DIY Makey Makey with Arduino Leonardo

Author avatarSimone Ferrecchia DIGIJEUNES | Last edit 9/12/2019 by Clementflipo

DIY Makey Makey with Arduino Leonardo makey intro.PNG
In this tutorial you will learn how to create a makey makey-like device with an Arduino Leonardo.
Difficulty
Medium
Duration
30 minute(s)
Categories
Electronics, Machines & Tools
Cost
25 EUR (€)

Introduction

In this tutorial you will learn how to create a makey makey-like device with an Arduino Leonardo.

Une version de ce tutoriel en français est également disponible en ligne.

Materials

1 x Arduino Leonardo + USB cable

6 x 1Mohm resistors

1x large breadboard

14 x jumper wires

7 x alligator clips

Tools

Computer with Arduino IDE software installed

Step 1 - Wiring

The image below shows the wiring that is needed for one key of your makey-makey-like device. In order to obtain 6 functional keys, you will need to repeat this wiring 6 times overall, each time using a different analog pin on your arduino leonardo.

Step 2 - Program the Makey Makey-like device

In order for your makey-makey-like device to function like a classical makey makey, you will need to program the Arduino board, so that whenever a circuit is shut, the computer will react as if a certain key (ex. “a”, “backspace”, “space”) were pressed.

You will need to use Arduino IDE to code and upload the firmware onto your Arduino Leonardo board.

Download the software by visiting Arduino IDE > Scroll down until you see the “Download the Arduino IDE” section and choose the version based upon your operating system (e.g. If you have Windows 7, choose “Windows Installer” / if you have Windows 10, choose “Windows app”) > On the next page choose “Just download” and run the installation files.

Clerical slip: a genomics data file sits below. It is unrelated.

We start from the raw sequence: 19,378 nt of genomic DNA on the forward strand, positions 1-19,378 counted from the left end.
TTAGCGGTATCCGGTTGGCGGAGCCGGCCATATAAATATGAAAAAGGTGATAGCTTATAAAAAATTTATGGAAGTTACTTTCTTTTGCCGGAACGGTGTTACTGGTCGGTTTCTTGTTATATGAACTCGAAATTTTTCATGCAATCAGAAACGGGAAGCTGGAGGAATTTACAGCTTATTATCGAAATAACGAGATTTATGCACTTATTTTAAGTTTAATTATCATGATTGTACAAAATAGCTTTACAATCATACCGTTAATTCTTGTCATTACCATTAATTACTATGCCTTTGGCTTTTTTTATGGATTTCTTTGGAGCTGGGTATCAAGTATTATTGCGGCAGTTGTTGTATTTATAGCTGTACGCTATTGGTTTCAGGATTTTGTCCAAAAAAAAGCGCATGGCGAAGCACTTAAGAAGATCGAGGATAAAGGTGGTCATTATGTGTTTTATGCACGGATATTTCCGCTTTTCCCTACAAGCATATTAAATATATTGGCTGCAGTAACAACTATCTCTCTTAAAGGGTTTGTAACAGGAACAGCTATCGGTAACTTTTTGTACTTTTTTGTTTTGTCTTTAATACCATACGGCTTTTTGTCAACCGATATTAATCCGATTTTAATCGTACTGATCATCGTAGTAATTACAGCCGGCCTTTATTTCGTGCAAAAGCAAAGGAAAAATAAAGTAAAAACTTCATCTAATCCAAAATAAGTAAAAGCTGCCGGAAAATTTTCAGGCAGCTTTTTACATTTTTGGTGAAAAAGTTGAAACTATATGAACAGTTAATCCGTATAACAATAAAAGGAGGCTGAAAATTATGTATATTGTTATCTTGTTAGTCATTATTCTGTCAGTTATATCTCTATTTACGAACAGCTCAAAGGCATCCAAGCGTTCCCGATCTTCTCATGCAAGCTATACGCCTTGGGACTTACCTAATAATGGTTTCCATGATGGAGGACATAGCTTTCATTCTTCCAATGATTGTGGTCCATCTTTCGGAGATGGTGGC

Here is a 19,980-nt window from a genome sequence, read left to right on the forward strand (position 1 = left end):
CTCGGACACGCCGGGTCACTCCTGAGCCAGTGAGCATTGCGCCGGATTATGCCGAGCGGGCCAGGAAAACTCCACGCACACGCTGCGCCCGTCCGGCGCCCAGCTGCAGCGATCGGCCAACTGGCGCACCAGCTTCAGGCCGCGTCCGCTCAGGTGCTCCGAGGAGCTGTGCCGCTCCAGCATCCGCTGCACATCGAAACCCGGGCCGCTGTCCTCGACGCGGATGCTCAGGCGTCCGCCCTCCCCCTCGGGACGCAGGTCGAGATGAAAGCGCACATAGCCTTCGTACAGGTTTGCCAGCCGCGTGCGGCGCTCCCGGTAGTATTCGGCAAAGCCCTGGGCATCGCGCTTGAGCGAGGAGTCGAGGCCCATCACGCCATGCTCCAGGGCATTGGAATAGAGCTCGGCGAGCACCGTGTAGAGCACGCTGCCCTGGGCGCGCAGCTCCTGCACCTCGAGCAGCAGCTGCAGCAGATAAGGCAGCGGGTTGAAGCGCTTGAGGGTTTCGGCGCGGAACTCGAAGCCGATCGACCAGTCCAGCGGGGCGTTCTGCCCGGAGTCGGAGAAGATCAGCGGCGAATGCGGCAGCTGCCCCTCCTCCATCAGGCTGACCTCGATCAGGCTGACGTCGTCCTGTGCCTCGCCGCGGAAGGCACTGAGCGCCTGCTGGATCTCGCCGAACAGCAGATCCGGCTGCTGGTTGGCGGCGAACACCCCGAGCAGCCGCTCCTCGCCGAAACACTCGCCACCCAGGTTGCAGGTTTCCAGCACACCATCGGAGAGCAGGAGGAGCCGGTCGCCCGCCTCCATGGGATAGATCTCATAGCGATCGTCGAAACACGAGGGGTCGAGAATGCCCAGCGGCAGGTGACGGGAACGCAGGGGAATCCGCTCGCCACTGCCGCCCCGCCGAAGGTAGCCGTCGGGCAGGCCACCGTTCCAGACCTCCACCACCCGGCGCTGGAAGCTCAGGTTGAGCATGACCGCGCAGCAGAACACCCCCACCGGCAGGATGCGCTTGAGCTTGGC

Here you can download the code to upload on your Arduino board.

You then need to run the .ino file with Arduino IDE and make sure you install the movingAvg library from “Sketch” menu > Include Library > Manage Libraries… > Search for “movingavg” > Install.

Afterwards, select the correct board from Tools > Board: Arduino Leonardo and then the correct Port from Tools > Port.

Finally, upload the code by using the right arrow (→) button at the top right corner of the window, by choosing Sketch > Upload or by pressing Ctrl+U on the keyboard.

Note that we’ve mapped the analog pins so that A0 maps to letter “d”, A1 to letter “s”, etc.

You can modify the mapping by changing the letters “d”, “s”, etc.



Step 3 - Play

Just like you do with a real makey makey, it is convenient to attach alligator clips to the jumper wires, and connect the alligator clips themselves to whichever conductive object you d like.

Whenever you will connect the alligator clip connected to GND on the board with one the alligator clips connected to one analog pin, thus shutting down a circuit, you will trigger a response on your computer (ex. letter “a”).

If you plug one end of the alligator clip connected to one analog pin onto a fruit (fruits are conductive) and you hold the alligator clip deriving from ground on your hand (ex. your left hand), whenever you will touch the fruit with your right hand, it will be as if you were connecting GND to the analog pin, thus shutting a circuit, and triggering a response from your computer (ex. letter “a”).



Notes and references

This tutorial has been developed as part of the I TECH project, co-financed by the Erasmus + Program of the European Commission.

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